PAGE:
Joe Hurd is in town – he’s been working with some other local researchers on how to verify probabilistic computing systems. We were looking for some place to meet and catch up with each other, so I suggested we go to the Linux Conference Australia 2007 Open Day.
It was an interesting afternoon – a whole lot of exhibits, talks, and free food.
There were things like non-standard UI devices (dance mats, Wii Remotes, body/motion-detecting cameras) connected to Linux, Linux on amateur rockets and amateur satellites (“running Debian unstable”), commercial-and-homebrew Linux PVRs, a homebrew Linux-based Segway, and a homebrew Linux-based 3D-printer (“prints 1cc per hour”). Oh, and flashing fridge magnets from Google.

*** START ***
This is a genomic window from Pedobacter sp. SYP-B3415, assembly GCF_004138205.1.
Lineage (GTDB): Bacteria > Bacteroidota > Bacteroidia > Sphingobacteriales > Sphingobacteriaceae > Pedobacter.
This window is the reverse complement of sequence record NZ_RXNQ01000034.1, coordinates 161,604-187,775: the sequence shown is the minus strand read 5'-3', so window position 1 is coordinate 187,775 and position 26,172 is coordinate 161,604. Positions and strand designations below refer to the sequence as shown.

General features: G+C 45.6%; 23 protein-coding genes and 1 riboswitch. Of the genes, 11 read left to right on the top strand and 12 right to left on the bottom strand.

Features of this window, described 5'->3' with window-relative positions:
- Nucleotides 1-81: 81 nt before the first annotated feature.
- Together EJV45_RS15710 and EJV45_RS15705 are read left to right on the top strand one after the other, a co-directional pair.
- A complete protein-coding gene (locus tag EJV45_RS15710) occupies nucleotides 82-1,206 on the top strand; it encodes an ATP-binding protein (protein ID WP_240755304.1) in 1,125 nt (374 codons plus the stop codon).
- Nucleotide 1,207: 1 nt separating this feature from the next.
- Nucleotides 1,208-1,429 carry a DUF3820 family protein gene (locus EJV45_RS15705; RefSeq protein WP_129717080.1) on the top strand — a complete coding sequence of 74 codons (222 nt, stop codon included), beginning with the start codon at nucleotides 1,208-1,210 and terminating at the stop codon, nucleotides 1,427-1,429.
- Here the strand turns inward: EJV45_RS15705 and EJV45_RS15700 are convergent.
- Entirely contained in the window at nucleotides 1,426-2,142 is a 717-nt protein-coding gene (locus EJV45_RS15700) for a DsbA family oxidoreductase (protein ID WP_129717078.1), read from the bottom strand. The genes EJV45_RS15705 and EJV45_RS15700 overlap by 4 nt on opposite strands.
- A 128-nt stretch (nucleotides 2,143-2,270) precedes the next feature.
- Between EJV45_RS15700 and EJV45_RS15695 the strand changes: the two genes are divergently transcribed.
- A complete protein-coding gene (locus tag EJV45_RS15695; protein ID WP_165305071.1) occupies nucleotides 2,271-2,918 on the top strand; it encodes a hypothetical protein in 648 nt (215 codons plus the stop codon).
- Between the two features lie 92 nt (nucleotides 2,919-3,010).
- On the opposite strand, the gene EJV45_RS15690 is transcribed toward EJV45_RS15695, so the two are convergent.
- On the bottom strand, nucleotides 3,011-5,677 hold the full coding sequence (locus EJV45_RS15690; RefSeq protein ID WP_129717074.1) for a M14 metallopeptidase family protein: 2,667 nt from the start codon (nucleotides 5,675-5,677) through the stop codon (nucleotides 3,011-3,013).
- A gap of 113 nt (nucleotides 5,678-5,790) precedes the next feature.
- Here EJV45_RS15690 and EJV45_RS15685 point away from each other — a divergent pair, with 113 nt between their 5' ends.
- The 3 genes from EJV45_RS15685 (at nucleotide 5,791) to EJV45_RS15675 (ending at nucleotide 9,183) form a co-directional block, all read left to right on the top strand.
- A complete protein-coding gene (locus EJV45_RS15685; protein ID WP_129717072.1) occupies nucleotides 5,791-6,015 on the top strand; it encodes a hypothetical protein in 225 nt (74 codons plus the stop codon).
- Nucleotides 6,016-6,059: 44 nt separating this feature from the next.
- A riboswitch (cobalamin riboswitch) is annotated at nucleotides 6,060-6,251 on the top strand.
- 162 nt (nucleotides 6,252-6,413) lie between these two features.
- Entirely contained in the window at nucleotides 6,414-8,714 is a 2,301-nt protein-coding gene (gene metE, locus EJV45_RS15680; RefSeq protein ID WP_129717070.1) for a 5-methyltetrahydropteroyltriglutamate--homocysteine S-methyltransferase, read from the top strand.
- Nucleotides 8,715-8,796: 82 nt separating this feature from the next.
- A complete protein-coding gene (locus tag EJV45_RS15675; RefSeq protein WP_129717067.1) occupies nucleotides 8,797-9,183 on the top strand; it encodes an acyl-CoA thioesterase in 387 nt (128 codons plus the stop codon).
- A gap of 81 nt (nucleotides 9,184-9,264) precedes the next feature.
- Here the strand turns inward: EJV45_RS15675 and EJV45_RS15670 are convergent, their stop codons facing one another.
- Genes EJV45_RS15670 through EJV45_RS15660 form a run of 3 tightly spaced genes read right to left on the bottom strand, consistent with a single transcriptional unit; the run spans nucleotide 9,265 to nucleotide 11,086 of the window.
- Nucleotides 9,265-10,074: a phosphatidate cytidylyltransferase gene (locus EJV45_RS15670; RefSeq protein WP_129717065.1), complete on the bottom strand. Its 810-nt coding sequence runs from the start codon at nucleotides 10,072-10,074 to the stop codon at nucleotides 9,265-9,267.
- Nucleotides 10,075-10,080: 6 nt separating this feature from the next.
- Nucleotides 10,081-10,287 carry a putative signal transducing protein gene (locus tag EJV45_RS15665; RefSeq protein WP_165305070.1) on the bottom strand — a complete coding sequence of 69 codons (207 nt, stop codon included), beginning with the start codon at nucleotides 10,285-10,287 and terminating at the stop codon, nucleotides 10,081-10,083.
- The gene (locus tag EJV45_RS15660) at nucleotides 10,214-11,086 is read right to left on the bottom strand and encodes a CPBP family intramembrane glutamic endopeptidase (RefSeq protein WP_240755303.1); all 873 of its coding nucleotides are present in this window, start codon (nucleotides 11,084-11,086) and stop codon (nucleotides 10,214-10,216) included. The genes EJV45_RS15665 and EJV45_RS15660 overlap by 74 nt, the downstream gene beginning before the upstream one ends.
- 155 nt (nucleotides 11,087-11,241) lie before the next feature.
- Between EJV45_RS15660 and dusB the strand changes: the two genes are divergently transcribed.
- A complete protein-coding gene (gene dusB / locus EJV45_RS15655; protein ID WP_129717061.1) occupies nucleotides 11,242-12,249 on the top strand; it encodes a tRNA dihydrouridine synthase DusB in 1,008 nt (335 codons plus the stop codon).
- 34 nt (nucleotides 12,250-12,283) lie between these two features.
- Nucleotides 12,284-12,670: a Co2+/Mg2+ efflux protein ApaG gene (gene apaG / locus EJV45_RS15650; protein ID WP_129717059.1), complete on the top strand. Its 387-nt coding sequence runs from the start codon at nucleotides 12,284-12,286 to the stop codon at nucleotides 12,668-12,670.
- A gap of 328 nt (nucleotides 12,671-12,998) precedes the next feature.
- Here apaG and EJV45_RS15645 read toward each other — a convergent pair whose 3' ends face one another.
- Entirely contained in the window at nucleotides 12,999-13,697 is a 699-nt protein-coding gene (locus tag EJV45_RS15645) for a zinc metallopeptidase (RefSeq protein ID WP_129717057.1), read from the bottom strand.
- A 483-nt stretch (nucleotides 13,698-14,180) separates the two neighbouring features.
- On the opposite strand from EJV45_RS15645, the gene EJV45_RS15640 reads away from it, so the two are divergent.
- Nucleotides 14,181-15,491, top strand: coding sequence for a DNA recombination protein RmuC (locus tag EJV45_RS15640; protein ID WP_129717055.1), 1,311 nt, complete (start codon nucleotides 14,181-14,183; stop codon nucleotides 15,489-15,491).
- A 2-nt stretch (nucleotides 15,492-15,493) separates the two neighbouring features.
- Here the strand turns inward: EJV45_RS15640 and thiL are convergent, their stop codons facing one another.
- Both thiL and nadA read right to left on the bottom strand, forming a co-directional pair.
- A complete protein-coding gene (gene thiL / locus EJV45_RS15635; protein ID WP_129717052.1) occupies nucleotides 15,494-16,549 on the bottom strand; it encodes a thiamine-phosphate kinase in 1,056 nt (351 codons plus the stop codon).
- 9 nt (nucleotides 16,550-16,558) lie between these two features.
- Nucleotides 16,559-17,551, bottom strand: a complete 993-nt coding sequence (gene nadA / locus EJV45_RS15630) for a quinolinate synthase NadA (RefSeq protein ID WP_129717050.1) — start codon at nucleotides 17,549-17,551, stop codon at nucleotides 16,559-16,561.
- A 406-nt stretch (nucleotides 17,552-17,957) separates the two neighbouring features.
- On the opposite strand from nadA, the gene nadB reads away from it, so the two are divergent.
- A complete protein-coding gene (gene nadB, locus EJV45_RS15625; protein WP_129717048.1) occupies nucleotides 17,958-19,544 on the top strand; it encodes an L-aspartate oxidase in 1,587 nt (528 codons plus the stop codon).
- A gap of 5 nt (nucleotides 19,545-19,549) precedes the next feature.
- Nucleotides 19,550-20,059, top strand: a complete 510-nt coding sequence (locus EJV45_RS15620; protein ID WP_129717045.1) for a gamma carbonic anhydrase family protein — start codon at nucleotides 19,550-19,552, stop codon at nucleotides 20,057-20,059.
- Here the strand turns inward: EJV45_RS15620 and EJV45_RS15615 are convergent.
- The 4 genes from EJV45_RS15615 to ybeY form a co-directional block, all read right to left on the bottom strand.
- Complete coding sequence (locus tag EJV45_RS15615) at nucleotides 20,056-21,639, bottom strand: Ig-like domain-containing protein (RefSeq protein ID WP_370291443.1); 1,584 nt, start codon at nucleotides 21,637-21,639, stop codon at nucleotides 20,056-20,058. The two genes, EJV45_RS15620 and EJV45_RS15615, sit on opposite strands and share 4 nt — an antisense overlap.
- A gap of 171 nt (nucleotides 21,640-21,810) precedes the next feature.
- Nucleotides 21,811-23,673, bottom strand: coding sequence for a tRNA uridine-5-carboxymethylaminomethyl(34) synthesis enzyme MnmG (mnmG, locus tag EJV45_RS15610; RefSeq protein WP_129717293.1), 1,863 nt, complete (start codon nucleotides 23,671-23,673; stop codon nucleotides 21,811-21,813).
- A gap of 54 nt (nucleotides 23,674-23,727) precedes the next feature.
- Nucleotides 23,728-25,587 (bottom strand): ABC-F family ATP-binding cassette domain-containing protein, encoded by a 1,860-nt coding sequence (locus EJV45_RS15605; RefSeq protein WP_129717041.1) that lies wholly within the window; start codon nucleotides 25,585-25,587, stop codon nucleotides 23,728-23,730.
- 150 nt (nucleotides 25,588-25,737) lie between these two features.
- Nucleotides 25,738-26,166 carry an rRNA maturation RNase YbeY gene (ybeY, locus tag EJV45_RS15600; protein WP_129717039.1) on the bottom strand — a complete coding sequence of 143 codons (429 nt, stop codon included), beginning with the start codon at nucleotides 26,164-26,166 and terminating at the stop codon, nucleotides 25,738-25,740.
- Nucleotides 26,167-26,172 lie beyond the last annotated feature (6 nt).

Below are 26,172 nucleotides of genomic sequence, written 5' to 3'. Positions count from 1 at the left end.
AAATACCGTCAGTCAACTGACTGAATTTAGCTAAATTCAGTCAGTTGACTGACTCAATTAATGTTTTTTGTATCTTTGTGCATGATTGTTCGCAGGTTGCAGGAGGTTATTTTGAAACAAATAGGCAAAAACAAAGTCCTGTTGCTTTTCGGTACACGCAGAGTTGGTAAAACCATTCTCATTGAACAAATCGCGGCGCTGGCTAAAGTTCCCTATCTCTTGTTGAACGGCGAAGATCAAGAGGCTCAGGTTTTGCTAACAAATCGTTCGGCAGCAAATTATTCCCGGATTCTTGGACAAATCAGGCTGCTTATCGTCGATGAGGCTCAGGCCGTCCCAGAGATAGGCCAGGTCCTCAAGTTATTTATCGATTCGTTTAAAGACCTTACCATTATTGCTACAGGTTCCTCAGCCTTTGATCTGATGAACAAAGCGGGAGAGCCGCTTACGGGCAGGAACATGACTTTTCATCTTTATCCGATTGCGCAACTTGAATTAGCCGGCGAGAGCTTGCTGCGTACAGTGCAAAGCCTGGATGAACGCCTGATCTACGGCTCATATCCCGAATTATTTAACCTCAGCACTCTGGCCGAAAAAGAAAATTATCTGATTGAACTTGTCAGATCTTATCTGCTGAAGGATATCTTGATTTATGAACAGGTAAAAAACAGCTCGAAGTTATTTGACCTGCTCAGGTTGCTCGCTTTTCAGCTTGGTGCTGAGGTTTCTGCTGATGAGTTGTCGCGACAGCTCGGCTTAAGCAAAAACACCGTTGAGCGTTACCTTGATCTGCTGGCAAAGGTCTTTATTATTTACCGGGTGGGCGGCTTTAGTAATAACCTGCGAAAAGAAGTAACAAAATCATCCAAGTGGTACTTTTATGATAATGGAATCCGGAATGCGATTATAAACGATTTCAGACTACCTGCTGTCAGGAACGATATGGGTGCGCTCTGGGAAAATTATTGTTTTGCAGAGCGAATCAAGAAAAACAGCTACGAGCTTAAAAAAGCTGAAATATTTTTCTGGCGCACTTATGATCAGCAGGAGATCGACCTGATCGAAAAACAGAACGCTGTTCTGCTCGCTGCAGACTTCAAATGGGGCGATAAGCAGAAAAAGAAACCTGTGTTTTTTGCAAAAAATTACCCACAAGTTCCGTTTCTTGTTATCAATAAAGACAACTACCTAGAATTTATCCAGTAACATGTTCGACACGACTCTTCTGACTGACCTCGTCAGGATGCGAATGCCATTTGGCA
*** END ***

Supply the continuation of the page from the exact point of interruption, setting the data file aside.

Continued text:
I took along Liam, my grade 1-aged son. I sat him down in front of one of the One Laptop Per Child laptops – there were three of them there at an exhibit. (These are the $100 laptops that you can’t actually buy yourself, even for $300.) We played around, and had someone run us through a demo. I don’t know… Liam happily uses both Windows and Linux at home, but he (and I) were a little stumped by the OLPC user interface. Maybe it was just our previous experience tainting us, but it seems a little strange to put a “non-standard” GUI on a mass-market item. Though I guess if it sells in the volumes they’re hoping, maybe it will end up being a “standard”!